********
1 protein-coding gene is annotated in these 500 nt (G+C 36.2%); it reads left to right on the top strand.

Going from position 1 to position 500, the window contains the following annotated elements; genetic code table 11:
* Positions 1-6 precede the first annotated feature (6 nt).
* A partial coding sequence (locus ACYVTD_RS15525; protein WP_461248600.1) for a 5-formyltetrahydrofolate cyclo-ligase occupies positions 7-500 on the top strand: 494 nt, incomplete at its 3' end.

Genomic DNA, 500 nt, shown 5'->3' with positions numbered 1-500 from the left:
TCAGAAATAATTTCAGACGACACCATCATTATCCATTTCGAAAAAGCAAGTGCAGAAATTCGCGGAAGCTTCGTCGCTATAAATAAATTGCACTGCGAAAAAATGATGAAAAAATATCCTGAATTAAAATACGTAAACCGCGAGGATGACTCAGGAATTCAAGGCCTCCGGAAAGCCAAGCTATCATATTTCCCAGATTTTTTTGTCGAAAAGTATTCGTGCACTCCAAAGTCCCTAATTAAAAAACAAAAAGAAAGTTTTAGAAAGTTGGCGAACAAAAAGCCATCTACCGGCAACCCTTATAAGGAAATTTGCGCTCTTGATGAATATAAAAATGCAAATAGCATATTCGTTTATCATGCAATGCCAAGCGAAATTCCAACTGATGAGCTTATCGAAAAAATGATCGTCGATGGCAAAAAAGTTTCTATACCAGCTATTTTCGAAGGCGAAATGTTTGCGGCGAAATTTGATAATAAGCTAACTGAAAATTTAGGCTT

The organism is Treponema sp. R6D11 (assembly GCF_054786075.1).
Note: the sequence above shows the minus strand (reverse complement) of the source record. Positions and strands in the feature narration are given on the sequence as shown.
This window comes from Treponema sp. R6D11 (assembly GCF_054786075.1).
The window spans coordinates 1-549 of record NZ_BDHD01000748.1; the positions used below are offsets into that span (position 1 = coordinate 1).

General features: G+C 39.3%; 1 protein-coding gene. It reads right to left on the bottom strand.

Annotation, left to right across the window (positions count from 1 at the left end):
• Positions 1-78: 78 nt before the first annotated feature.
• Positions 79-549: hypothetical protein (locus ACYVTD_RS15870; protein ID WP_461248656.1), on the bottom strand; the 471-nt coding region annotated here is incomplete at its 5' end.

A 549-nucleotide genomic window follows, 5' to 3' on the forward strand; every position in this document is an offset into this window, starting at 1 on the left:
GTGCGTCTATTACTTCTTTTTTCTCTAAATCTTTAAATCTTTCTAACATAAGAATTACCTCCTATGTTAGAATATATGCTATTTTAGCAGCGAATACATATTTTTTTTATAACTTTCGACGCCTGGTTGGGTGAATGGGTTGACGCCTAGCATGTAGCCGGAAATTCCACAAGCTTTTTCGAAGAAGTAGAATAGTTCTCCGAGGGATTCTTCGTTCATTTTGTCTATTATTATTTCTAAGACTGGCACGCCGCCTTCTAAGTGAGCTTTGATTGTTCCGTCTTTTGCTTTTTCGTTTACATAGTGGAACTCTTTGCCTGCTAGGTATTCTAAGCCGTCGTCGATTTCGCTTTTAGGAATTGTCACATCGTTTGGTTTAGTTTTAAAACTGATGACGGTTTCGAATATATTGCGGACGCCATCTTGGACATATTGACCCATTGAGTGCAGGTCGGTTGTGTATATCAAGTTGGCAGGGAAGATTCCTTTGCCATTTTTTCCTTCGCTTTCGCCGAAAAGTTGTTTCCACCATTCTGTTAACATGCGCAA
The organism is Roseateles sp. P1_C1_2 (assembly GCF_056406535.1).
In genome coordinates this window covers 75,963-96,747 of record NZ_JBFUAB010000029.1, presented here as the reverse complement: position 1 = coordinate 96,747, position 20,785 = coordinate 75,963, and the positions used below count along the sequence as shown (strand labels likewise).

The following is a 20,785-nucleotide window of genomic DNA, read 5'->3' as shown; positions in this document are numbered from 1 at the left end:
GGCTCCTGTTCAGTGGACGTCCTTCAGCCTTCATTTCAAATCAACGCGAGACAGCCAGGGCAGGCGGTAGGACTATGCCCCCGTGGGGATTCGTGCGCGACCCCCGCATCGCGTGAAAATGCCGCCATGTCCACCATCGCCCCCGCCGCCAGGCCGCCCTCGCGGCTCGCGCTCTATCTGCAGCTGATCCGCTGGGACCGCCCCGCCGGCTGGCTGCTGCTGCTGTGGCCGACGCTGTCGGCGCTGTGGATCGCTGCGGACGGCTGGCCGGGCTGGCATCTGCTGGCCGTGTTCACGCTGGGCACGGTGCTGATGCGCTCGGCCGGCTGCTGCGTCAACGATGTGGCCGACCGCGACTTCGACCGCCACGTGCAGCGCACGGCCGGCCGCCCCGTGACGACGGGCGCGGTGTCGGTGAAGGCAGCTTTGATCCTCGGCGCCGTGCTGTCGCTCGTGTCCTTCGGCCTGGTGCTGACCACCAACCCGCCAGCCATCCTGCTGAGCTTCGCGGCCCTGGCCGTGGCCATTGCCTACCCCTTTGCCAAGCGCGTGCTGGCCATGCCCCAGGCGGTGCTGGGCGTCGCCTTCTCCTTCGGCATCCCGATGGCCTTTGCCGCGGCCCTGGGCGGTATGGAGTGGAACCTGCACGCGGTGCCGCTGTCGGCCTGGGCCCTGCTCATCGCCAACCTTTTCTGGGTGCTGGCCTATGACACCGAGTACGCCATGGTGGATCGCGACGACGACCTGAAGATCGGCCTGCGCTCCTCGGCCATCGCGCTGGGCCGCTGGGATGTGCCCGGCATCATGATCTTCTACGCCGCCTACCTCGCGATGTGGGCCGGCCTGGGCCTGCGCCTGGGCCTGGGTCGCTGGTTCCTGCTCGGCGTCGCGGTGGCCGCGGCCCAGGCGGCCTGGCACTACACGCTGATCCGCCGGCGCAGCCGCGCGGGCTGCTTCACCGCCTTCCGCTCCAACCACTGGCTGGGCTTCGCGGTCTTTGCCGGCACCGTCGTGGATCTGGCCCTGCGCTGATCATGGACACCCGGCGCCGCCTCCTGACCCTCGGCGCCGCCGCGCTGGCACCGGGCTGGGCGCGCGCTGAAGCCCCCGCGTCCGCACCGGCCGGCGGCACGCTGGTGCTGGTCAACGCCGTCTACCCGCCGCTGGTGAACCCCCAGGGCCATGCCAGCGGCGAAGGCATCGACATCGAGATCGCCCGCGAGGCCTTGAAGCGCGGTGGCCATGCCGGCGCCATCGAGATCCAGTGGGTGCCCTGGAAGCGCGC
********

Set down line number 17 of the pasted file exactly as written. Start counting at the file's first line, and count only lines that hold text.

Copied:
The organism is Roseateles sp. P1_C1_2 (assembly GCF_056406535.1).